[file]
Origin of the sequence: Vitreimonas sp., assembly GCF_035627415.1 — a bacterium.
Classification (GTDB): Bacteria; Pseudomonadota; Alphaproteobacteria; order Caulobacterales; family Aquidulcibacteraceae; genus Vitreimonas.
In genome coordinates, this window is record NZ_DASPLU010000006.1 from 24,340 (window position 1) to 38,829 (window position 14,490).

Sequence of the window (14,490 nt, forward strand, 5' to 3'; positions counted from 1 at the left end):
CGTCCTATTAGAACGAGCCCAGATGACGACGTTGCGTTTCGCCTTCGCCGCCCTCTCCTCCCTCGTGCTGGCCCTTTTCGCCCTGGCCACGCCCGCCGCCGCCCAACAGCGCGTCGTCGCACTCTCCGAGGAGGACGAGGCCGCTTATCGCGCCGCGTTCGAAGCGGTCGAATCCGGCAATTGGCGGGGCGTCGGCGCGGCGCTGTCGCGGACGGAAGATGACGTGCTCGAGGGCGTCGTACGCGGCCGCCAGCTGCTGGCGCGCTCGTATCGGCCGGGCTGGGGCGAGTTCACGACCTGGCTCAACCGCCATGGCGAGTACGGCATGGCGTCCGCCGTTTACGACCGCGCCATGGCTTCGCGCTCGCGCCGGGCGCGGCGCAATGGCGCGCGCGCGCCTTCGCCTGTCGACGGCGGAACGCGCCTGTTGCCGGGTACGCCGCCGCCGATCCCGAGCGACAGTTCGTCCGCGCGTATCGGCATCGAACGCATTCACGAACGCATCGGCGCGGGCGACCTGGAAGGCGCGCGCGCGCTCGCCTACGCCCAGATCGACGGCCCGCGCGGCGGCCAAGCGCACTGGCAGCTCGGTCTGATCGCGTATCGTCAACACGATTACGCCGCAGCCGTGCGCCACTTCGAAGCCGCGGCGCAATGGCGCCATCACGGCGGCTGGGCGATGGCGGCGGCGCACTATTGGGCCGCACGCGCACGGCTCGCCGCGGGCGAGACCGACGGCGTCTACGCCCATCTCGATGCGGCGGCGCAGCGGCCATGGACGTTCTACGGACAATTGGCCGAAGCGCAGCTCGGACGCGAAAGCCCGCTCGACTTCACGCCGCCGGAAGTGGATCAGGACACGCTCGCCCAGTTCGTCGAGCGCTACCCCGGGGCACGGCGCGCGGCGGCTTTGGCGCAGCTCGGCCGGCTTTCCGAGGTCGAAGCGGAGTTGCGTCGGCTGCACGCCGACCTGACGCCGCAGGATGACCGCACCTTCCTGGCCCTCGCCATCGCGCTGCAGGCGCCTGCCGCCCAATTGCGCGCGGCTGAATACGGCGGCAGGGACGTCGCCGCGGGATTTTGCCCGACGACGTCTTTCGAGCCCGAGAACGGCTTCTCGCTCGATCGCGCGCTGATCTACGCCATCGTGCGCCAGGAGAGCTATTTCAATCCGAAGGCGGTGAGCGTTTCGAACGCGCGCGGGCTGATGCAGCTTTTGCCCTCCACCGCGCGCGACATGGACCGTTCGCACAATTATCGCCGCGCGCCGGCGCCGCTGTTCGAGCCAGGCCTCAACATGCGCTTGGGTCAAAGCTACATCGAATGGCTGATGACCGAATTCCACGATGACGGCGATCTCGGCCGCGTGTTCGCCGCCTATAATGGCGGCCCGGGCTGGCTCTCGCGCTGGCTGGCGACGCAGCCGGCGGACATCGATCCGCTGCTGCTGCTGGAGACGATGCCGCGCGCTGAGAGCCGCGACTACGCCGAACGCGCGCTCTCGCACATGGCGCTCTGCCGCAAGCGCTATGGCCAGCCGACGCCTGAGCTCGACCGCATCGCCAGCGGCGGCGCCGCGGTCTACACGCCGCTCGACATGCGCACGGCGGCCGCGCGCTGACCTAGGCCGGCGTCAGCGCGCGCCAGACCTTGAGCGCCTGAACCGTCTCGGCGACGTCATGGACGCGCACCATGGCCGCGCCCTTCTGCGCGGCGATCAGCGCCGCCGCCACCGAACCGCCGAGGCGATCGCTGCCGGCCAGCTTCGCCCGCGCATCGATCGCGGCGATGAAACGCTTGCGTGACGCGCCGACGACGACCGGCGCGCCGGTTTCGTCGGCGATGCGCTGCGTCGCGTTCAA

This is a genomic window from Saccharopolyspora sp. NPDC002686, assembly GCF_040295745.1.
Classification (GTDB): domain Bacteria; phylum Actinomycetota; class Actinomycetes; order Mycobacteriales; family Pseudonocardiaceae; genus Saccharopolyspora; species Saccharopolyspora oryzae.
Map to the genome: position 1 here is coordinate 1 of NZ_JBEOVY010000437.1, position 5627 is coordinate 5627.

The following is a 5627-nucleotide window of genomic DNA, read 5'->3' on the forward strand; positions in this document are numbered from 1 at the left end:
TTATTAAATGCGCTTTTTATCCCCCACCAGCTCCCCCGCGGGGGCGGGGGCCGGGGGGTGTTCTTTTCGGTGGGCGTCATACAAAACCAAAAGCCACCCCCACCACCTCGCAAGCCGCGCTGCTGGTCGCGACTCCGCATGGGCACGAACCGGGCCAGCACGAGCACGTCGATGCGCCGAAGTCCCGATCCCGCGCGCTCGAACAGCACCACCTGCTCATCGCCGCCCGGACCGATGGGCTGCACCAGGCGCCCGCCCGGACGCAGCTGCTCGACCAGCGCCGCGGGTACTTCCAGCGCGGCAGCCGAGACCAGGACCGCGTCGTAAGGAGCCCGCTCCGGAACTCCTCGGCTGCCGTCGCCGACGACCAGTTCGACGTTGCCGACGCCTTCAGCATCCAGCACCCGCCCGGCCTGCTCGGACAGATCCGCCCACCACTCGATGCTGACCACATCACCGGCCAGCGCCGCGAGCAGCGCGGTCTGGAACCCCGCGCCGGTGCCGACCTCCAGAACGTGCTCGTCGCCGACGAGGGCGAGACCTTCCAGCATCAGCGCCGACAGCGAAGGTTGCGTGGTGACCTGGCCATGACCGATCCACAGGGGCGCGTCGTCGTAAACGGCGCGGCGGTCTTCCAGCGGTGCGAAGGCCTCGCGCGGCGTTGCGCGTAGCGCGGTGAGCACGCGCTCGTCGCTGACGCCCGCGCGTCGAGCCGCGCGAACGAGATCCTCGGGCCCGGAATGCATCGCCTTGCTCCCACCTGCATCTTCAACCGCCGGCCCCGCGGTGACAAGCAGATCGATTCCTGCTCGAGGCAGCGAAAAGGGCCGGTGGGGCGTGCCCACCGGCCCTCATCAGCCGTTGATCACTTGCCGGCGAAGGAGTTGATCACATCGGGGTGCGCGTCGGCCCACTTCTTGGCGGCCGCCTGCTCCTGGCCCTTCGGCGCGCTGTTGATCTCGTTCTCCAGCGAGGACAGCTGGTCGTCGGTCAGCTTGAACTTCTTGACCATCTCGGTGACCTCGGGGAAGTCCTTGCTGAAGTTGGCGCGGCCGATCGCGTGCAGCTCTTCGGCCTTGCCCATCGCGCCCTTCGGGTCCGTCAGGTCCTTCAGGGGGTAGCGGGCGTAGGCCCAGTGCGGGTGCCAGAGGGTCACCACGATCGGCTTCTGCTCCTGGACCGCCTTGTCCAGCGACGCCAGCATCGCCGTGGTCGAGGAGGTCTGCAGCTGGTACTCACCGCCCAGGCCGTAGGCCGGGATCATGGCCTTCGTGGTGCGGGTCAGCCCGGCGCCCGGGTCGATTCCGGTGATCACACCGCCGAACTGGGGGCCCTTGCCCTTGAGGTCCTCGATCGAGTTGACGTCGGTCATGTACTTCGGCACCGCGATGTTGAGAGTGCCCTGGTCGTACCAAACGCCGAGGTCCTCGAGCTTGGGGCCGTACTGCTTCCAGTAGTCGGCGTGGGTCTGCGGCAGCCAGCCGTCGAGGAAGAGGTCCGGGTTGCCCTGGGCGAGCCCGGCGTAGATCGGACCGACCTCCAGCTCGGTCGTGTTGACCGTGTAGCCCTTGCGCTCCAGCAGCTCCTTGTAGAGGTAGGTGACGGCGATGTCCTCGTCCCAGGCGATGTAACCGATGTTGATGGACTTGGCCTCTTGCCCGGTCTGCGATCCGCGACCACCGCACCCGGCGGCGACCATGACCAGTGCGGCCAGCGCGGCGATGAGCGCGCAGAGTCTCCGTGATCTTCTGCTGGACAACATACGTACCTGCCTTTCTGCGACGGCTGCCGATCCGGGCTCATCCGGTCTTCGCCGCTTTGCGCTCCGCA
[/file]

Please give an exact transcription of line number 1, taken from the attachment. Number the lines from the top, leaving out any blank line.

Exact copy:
Origin of the sequence: Vitreimonas sp., assembly GCF_035627415.1 — a bacterium.